Tag Archives: Office of Public Witness

When incivility becomes the norm

by J. Herbert Nelson, II | Stated Clerk of the PC(USA) General Assembly

This statement is a response to the violence on America’s streets after the election of Mr. Donald Trump as President–Elect of the United States of America. It was originally posted by the Presbyterian News Service

Stated Clerk of the General Assembly, Reverend Dr. J. Herbert Nelson

LOUISVILLE – I read several post-election statements and heard news accounts of violence, riots, and protests while in Central America visiting Presbyterian Church (U.S.A.) mission partners. The news images were shocking to both our partners and me. We struggled to understand the results of the election, particularly given Mr. Trump’s stance on immigration, which was the theme of my visit. However, I was not as startled as my Central American friends. Serving as director of the Presbyterian Church (U.S.A) Office of Public Witness in Washington, D.C., for six years prior to becoming Stated Clerk prepared me to understand the outcomes we face in electoral politics. Although I have shared parts of this writing before with congregations and audiences, there seemed to always be a sense of skepticism among the hearers. I proclaim the message once again, because the apparent shock for many has left people raising the question, “What happened?”

I wish to affirm in this moment that many in our congregations and communities hold legitimate fear about their safety and the protection of their human rights. We hold close our Muslim, Hispanic, African American, immigrant, and LGBTQ neighbors, and those from other marginalized groups. We hold close the women who give us life and the poor for whom daily bread is not promised. The rash of hateful harassment [1] reported in the wake of the election insists upon the urgency of the call to be one who “… executes justice for the orphan and the widow, and who loves the strangers, providing them food and clothing. You shall also love the stranger, for you were strangers in the land of Egypt” (Deut. 10:18–20, NRSV).

This writing is not a denial of the results of the election. President-Elect Trump is our newly elected leader. However, it is my hope that the post-election anger, pain, and frustration demonstrated on the streets will lay the foundation for a transformed political system in the years to come. Through coalition building and community organizing, we have an opportunity to create a vision of shared prosperity, safety, dignity, and justice that is truly inclusive and compelling to a broad base.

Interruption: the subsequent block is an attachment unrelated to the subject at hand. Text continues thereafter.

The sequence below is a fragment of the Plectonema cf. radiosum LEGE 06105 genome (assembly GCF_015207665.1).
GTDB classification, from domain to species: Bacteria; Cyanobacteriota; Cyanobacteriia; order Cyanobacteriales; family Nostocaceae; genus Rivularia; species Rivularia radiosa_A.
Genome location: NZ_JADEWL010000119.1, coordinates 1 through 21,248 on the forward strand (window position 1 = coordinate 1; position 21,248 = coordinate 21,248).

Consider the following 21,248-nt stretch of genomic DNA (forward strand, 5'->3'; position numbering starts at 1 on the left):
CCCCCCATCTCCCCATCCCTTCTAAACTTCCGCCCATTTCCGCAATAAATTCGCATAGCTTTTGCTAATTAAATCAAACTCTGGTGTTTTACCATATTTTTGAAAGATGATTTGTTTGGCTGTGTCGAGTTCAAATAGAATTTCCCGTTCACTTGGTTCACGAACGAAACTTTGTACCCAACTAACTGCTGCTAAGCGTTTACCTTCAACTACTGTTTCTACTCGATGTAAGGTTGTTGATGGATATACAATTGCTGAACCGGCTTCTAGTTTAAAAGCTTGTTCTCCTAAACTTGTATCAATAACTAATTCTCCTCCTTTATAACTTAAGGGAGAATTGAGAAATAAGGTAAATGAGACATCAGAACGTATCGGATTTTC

I insist, though, that no matter how robust the infusion of energy into the struggle for justice, it will never be worth the pain, suffering, and yes, death, which will be wrought by the promised policies of the incoming administration. My integrity as a spiritual leader commands me to face the reality that some of our communities are under grave threat. In my recent travels to El Salvador, I spoke with many who expressed fear for their family members’ safety in the U.S.; that the violence they fled El Salvador to escape would be brought upon them tenfold if they were deported back to their country of origin. People with preexisting conditions are troubled over what a sudden loss of healthcare would do to their wellbeing. Same-gender parents are rushing to finish their adoptions and secure their rights as a family. Survivors of sexual assault are contending with a culture that would elect to our highest office a known abuser. In this dark night, the doors of the Church are open as refuge, resource, and organizing home.

As Christians, we cannot accept a nation that normalizes violence, exclusion, and racism in our political rhetoric and public policy. We know God has called us to co-create a world where a dignified life is available to all, and anything less offers no suitable worship. In the coming months and years, “… From everyone to whom much has been given, much will be required; and from the one to whom much has been entrusted, even more will be demanded” (Lk. 12:48 NRSV). We will be asked to open our church basements to late-night meetings, our sanctuaries to provide Sanctuary to those facing deportation, and to intervene in public harassment.

Just as the doors of the Church are open, so too are the doors to the movement for justice. We invite you to join us in our steadfast commitment to stand with the marginalized and our humble desire to contribute to strategy and vision that will help create the kingdom of God.

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Witness – 4 June 2014

IMG_1043 (640x480)

Mary Mikhael, National Evangelical Synod of Syria and Lebanon
and
Catherine Gordon, Office of Public Witness, Presbyterian Church (U.S.A.)
bore witness on Capitol Hill